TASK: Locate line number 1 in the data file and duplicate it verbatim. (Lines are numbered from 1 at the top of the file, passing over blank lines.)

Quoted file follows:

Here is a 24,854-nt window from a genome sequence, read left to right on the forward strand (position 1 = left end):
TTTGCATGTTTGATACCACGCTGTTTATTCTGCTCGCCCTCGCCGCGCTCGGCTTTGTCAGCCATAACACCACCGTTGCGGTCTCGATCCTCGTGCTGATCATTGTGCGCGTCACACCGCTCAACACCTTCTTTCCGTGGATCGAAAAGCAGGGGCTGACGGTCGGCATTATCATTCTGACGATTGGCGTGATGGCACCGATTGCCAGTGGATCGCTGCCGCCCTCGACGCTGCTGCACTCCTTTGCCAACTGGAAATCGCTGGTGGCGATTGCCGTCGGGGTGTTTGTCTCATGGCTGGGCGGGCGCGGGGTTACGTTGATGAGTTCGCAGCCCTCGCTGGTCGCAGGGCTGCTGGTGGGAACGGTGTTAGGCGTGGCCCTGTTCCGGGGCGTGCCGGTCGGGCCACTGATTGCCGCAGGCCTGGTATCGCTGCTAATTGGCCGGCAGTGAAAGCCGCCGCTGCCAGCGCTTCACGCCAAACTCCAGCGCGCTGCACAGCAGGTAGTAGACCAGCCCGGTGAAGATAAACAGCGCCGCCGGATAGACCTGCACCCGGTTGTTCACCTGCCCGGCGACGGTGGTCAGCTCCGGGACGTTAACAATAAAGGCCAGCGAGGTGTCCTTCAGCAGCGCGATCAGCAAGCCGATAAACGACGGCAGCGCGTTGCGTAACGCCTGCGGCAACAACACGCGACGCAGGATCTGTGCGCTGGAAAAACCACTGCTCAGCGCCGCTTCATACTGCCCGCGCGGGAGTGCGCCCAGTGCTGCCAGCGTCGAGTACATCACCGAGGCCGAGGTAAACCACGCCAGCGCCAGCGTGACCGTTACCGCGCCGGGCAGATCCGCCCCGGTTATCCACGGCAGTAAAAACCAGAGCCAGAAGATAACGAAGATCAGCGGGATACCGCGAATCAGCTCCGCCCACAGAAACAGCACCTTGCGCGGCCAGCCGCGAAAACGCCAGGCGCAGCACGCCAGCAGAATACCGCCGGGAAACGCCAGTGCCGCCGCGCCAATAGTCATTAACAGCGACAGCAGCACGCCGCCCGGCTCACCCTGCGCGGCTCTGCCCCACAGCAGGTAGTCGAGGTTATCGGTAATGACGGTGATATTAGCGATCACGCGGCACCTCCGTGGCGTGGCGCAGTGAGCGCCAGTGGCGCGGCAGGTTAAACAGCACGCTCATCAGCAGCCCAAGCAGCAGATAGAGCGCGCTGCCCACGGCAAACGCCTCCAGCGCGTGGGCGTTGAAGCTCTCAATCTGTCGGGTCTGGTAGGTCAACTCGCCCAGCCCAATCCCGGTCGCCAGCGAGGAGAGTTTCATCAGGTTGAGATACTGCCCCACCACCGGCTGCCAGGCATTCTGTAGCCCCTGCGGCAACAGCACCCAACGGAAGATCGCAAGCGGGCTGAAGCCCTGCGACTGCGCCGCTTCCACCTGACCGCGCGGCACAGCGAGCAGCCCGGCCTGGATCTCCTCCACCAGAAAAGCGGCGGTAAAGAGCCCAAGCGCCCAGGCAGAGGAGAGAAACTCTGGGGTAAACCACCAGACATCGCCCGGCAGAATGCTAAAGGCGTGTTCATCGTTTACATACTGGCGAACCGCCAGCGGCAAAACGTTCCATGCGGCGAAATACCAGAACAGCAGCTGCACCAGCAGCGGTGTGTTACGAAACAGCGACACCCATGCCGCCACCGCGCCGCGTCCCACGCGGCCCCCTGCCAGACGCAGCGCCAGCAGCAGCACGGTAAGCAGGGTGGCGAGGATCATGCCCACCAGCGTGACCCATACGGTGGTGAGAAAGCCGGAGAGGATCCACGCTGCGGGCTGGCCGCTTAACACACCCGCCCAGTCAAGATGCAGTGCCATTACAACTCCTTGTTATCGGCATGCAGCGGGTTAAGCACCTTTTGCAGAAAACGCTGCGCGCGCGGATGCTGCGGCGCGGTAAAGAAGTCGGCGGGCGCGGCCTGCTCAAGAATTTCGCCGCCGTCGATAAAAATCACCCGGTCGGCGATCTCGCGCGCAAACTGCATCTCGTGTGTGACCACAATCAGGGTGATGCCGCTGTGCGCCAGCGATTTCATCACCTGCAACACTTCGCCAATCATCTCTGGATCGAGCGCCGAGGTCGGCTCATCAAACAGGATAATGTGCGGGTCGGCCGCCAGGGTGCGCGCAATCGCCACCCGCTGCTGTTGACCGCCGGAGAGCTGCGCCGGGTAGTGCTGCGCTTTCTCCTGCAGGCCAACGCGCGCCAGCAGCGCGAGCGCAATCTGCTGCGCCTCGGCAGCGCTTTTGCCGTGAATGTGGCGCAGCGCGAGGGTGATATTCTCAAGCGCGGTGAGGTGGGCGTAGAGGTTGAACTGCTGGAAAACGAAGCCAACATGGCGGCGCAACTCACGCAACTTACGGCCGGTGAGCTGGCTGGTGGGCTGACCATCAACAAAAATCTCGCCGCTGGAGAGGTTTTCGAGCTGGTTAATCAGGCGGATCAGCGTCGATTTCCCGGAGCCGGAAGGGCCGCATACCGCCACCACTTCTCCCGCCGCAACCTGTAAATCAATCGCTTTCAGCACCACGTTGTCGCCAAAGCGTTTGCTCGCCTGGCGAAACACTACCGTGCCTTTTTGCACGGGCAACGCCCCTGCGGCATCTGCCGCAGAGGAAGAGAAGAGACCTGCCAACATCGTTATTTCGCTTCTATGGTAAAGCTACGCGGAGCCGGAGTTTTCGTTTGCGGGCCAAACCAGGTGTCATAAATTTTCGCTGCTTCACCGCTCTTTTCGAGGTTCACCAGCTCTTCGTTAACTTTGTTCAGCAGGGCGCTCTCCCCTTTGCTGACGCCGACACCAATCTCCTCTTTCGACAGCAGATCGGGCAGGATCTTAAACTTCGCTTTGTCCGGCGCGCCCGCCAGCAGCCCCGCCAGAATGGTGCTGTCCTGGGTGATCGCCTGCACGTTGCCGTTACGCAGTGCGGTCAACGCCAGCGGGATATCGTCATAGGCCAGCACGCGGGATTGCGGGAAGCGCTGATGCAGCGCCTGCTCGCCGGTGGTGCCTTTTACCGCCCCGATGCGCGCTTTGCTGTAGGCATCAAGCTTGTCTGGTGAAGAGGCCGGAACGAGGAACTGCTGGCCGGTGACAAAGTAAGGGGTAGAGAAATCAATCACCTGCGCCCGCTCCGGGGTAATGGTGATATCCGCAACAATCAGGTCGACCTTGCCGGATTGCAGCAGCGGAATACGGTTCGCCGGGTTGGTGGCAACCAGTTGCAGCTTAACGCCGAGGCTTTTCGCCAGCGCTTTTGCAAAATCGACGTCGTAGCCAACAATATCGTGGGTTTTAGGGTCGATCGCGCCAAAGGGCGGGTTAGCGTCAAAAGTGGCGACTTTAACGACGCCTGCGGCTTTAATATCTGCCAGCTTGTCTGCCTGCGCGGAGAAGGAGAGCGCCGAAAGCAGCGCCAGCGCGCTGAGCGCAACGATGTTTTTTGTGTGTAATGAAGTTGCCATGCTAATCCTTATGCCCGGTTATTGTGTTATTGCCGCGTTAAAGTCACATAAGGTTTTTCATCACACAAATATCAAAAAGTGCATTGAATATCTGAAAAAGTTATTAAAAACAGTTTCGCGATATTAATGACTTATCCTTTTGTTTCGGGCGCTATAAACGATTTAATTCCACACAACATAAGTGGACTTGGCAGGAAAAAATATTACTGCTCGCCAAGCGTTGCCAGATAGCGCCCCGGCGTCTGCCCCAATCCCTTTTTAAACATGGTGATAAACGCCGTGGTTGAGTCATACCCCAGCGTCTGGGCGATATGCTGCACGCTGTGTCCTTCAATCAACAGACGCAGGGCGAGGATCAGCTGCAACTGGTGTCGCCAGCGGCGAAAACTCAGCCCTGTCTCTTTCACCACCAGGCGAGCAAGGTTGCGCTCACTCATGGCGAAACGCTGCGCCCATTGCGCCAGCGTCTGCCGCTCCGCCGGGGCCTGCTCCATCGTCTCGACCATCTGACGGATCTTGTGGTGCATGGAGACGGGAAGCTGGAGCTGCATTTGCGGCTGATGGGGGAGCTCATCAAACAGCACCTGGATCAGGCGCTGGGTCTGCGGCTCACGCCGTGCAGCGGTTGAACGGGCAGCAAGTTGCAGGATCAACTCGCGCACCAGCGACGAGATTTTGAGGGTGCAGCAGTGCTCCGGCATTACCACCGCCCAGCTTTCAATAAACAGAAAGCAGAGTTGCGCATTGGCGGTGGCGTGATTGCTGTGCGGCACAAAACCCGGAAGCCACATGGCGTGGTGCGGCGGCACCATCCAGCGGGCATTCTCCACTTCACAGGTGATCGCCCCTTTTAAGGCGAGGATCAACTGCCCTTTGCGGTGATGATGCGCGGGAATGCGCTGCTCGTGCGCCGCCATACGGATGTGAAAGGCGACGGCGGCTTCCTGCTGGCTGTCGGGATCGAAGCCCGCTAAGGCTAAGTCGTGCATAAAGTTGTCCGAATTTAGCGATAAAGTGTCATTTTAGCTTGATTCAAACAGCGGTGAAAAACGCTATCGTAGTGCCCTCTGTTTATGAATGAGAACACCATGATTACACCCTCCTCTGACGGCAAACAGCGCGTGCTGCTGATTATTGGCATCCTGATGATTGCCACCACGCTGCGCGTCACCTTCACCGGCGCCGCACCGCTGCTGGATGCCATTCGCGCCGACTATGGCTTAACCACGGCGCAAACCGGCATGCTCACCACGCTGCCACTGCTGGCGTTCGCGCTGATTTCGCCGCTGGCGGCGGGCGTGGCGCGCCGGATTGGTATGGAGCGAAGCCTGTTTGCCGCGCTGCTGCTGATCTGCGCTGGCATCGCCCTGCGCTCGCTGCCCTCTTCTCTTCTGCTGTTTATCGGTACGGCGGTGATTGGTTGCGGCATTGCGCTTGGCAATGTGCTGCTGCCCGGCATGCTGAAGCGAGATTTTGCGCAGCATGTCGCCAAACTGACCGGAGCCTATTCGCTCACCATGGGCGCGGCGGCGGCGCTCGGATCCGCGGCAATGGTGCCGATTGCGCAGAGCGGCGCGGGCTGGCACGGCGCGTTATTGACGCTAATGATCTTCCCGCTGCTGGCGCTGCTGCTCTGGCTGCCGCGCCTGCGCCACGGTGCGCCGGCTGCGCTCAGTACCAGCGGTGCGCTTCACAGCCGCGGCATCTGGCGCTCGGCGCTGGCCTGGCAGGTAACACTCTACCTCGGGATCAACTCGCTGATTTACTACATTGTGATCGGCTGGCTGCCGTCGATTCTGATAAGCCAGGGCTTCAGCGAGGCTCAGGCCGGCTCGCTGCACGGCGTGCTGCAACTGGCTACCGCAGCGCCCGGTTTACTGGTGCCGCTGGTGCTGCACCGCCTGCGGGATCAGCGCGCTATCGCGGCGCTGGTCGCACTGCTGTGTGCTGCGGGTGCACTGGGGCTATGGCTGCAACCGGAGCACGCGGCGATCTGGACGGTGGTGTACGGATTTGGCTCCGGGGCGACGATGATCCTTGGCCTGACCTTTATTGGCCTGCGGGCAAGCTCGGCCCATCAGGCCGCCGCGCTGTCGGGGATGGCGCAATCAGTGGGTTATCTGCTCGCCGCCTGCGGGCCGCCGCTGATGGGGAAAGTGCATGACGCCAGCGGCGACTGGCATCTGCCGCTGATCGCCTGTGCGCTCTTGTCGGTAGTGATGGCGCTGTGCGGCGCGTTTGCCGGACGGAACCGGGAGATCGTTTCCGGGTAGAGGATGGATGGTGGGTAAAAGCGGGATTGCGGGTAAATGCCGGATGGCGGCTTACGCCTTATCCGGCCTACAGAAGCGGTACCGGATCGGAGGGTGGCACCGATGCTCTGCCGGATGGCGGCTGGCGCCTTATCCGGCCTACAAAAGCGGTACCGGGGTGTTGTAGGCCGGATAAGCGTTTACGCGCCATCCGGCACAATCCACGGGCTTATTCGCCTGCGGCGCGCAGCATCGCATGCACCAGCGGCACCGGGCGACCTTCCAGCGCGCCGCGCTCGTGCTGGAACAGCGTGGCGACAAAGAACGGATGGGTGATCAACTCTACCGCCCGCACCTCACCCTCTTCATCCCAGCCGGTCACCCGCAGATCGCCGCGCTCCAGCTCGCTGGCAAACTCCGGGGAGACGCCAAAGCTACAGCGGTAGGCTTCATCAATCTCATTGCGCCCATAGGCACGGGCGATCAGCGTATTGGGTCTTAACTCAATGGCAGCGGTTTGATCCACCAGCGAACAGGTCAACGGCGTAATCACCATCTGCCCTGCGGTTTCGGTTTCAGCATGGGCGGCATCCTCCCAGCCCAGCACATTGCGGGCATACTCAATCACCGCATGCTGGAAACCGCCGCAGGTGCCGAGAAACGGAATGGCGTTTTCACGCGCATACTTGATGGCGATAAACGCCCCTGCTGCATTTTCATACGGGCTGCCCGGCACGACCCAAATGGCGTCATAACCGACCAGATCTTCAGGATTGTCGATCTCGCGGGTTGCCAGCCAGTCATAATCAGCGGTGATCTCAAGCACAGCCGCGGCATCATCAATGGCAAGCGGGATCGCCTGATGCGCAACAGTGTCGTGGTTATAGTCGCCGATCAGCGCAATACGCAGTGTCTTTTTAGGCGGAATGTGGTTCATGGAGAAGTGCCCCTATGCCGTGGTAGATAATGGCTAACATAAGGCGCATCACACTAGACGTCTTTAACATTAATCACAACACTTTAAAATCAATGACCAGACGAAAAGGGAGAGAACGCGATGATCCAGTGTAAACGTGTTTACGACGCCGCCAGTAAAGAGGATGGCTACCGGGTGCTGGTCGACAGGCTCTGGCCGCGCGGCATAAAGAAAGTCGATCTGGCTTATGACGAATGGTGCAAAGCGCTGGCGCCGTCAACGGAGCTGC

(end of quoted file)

Here is a 24,854-nt window from a genome sequence, read left to right on the forward strand (position 1 = left end):